The best offensive game Don had at Iberville was a 28-point effort against L.B. Landry in their first meeting that season. “I stood with my back to the goal and grabbed rebounds. We had enough shooters on the team. My brother-in-law ‘Sam’ he was a steady scorer. It was usually Tootie and him scoring behind Joe. ‘Sam’ could really jump for his height and he could drive to the hoop as well as shoot from the outside just like Joe. We had so many good shooters we hit hundred-point games thirteen times in forty-two games.
Banks said most of his former PHS teammates would stop by to watch him play, especially when Iberville hosted its annual tournament, an all-day affair. St. John athletic hall of fame member and former PS sportswriter Mickey “Rico” Rivet attended many of the Iberville High home games. “Both Plaquemine High in sixty-eight and Iberville in sixty-nine had great basketball teams. ‘Joe The Pro’, well, he was something else! Don Banks was a solid player on both teams and his good nature helped bring together whites and blacks with a common interest in the sport. Those were good times back then,” commented Rivet.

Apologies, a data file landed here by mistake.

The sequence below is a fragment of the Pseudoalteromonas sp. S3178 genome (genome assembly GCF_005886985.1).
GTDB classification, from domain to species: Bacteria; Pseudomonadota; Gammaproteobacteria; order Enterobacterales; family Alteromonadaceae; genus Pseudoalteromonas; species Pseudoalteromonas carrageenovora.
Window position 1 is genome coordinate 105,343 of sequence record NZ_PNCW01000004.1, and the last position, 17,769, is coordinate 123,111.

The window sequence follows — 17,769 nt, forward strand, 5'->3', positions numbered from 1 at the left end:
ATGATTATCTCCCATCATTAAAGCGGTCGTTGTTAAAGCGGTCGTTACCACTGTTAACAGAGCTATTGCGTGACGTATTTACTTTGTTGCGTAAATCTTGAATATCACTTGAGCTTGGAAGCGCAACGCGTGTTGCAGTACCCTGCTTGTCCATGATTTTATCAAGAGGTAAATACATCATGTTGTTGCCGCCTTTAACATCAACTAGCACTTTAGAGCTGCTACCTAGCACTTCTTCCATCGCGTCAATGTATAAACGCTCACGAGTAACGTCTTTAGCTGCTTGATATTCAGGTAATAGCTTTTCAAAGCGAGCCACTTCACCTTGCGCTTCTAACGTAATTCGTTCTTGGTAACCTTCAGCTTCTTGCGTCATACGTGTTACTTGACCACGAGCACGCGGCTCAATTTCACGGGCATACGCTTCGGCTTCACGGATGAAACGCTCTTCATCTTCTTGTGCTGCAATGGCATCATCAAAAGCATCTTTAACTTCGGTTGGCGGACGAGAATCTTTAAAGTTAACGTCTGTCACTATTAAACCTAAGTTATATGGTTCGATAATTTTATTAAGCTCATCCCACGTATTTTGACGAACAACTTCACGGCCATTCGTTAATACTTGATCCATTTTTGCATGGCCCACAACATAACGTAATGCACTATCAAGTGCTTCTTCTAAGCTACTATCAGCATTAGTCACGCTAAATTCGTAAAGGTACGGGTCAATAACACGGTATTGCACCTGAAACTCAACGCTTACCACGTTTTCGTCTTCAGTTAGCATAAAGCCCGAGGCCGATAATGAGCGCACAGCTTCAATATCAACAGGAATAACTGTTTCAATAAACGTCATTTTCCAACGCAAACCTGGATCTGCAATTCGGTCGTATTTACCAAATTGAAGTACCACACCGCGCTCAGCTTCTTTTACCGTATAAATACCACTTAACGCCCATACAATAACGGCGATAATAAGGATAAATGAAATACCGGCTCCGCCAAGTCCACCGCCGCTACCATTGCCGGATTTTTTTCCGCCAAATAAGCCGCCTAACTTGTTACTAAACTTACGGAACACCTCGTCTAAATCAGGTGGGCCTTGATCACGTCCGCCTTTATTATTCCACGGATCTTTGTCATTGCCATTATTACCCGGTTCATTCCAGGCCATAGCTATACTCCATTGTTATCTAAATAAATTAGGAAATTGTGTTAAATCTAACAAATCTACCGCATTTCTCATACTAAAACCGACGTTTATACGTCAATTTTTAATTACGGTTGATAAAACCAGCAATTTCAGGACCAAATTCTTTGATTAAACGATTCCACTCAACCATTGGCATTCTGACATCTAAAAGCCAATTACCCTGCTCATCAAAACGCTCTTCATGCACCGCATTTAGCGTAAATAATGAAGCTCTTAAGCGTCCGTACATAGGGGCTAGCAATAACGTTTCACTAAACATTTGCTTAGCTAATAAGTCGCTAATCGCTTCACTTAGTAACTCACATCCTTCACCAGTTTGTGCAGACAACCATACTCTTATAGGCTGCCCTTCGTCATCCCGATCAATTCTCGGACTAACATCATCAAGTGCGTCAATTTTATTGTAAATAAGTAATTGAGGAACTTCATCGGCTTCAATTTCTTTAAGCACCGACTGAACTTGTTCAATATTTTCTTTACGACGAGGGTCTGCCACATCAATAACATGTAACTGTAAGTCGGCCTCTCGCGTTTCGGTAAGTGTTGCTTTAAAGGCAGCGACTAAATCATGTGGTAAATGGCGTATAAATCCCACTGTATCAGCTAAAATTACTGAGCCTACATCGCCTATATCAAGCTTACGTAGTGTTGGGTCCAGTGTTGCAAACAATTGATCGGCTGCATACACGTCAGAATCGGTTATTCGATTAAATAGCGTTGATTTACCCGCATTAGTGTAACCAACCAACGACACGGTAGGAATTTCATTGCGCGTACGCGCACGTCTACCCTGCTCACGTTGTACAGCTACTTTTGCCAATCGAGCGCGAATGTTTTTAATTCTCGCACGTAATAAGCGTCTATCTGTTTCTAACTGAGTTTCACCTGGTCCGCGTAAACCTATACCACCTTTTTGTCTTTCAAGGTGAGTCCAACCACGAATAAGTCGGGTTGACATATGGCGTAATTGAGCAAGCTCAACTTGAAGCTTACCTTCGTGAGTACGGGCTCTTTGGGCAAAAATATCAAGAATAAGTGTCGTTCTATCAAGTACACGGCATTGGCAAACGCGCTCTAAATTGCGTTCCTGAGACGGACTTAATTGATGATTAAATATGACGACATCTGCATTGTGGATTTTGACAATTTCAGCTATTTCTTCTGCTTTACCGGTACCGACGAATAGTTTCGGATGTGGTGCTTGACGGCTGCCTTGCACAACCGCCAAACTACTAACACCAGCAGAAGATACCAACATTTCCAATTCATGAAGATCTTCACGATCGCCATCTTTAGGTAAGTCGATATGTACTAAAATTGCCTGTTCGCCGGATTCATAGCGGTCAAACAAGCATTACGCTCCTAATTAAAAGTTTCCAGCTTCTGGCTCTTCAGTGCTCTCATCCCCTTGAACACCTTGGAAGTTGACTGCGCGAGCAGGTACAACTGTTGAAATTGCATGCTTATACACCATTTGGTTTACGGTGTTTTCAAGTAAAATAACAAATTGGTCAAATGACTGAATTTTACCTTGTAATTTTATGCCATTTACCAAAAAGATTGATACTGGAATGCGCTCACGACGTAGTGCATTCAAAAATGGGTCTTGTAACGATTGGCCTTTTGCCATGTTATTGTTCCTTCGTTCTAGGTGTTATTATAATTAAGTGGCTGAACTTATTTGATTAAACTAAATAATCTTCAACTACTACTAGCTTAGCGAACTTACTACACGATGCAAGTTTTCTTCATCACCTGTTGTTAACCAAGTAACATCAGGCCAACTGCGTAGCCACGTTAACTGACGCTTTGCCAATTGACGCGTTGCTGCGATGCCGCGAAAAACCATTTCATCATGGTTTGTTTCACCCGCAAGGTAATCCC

“I think I did help bring together white and black basketball fans of the community during those times before everything changed. My class at Iberville High was the final graduating class there. After that everyone went to either Plaquemine High or White Castle High. I was fortunate enough to experience something not too many others got to experience. I was a superstar in the neighborhood pickup games, but in high school I was a role player, good, but not great. But playing at both Plaquemine and Iberville, setting a standard in integration as a result, well that made me a legend in the community. I managed to make a lot of lifelong friends at both schools,” commented Banks.
Following graduation Don and Joe Simpson were invited on recruiting trips. They went together to Oklahoma City University on one. Also interested wass the University of Utah, which recruited both he and Dr. Larry Ferachi. However, Don went to work and eventually got drafted, joined the U.S. Army, and went to Vietnam on a 14-month tour of duty. He played some basketball in Vietnam during his stay. Once he got out of the army, Coach Gullatt had set him up for a recruiting visit to Waco Jr. College, but Don decided to get married, to get a job, and to give up on college and basketball. He went to work for the City of Plaquemine and eventually landed a position as a plant operator at Dow Chemical. He worked for the local chemical industry for 34 years and today does part time consulting as a safety technician. He also set a precedent at Dow as one of the first Afro-Americans hired as a plant operator at the local chemical plant.
Back on the first Sunday of this month, the Reverend Don Banks gave his first sermon as a Baptist minister in Plaquemine.